Is democracy only about everyone shouting their preferences loudly, so that tribes can compete effectively? Or should we think more about how we can better transcend our divides, so that we can get more done about the difficulties we share?

For that we need a new kind of politics that recognises not only the rights of individuals — hard fought-for throughout the 20th century — but also their power in the digital age. And at the heart of that challenge lies our concept of human needs and consequent behaviour.

If politics thinks only about our material needs — money, food, shelter — it will be sabotaged by our emotional and spiritual drives. Our need for security, control, belonging, autonomy, privacy (described as the Human Givens by Joe Griffin and Ivan Tyrell) are clearly shaping the public space today and have political consequences for how we face the future.

Can national level, top-down politics provide the conditions for these needs to be met? It’s hard to see how when Westminster feels utterly disconnected from the lives of its citizens.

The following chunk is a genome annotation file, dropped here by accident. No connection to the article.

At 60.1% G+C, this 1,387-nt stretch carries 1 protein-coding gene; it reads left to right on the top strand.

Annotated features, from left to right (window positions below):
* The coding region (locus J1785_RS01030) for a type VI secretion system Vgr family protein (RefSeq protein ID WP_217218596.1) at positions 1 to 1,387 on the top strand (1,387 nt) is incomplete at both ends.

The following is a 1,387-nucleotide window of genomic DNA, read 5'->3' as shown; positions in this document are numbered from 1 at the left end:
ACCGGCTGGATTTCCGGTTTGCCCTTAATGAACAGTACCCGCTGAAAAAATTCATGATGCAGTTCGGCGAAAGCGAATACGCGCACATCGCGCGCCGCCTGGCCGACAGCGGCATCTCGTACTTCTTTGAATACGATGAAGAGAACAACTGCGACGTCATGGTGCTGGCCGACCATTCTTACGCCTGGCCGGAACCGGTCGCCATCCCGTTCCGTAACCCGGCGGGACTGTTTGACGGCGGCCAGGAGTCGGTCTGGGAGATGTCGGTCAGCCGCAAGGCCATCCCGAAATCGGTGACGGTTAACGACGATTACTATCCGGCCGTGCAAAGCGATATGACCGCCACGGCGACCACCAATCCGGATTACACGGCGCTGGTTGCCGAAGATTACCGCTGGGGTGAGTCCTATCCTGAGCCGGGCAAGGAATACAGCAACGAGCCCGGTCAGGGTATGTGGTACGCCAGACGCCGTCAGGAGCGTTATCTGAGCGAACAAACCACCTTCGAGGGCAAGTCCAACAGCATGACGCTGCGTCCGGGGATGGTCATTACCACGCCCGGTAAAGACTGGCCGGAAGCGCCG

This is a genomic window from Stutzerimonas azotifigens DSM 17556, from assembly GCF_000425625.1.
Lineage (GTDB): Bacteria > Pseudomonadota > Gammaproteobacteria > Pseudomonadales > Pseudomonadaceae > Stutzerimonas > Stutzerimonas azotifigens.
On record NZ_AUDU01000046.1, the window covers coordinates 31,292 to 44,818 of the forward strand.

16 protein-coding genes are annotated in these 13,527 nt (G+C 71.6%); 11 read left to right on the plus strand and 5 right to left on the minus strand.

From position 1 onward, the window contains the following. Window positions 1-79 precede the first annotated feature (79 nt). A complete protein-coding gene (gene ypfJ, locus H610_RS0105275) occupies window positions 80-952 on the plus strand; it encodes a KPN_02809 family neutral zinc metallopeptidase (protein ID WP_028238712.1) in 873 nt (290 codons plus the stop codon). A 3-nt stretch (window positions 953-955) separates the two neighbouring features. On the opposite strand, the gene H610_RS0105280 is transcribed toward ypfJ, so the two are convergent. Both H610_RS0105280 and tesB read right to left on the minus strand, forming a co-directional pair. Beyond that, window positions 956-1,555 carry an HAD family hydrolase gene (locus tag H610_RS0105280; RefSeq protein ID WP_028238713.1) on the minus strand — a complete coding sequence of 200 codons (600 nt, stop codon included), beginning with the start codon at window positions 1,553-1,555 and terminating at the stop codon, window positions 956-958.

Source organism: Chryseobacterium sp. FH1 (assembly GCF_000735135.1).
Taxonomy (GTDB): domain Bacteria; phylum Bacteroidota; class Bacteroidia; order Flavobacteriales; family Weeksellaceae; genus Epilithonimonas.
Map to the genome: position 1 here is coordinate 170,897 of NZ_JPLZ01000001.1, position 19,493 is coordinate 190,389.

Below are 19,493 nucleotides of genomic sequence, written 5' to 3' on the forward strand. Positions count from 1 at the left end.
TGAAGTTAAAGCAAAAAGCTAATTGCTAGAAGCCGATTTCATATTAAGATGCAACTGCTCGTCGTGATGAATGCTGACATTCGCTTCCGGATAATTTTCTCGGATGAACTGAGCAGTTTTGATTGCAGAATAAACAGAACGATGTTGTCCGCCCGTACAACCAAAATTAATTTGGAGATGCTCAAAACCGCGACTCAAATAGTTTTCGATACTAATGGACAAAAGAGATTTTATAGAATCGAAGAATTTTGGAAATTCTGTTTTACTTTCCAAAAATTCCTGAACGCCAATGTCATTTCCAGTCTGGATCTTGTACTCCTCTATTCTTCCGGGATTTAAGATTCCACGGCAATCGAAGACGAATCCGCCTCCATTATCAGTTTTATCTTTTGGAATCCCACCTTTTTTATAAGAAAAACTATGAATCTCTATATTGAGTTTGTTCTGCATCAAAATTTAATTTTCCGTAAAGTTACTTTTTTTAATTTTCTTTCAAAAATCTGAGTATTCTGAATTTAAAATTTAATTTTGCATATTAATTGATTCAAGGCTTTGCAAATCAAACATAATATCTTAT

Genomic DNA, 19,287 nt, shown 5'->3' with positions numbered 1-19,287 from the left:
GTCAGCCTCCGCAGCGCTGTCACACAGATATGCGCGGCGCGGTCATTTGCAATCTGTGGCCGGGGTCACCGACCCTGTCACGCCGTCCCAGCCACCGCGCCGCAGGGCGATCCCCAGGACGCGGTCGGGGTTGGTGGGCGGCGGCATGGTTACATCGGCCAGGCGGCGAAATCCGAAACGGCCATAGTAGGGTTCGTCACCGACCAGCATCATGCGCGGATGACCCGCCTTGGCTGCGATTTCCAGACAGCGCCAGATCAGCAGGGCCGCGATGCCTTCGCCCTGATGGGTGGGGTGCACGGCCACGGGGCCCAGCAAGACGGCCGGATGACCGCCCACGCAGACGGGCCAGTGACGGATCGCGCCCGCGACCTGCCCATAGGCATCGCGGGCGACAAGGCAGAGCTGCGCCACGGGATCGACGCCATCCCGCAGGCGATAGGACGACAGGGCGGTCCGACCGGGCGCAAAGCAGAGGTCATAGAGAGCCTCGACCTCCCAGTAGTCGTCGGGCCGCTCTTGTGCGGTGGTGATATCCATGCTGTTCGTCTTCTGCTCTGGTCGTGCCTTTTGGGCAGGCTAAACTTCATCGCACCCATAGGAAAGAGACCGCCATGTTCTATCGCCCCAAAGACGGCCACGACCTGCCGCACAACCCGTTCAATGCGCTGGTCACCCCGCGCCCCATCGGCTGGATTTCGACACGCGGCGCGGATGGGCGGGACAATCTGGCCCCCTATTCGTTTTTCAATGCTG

Instead, there is a growing appetite for more local and municipal political activity, where people can see and relate to each other better. This is not simply about railing at the party-political establishment, but at re-orienting the political conversation outside of the 2% political bubble. Communities are looking for strength by coming together in the face of their vulnerabilities, and political partisanship can easily obstruct that.

But attending more to the grass roots is not about “folk” or “parochial” responses to global problems. On the contrary, “taking back control” of your own agenda with people you trust where you live, is quite likely to lead to more ambitious, creative visions of the future than any national government can afford to offer.

New energy initiatives, food autonomy, radical education, experimental democracy — all with a view to create a global network of communities with potential global impact.

This is already evident in Scotland and Wales, where achieving some governmental autonomy has created space for a range of radical policy proposals, in land, energy, banking, and even leisure. But it could equally be the case for Somerset or Birmingham, both of whom have nascent localism movements and mechanisms for reclaiming power — through experimentations with local democracy, local currencies and participatory budgeting.

Local mayors are increasingly seen as the new heroes of global agency. While they are nimbler compared to nation-states, for example, by being unburdened by military budgets and free to associate interdependently, they are also more linked to their constituents at home.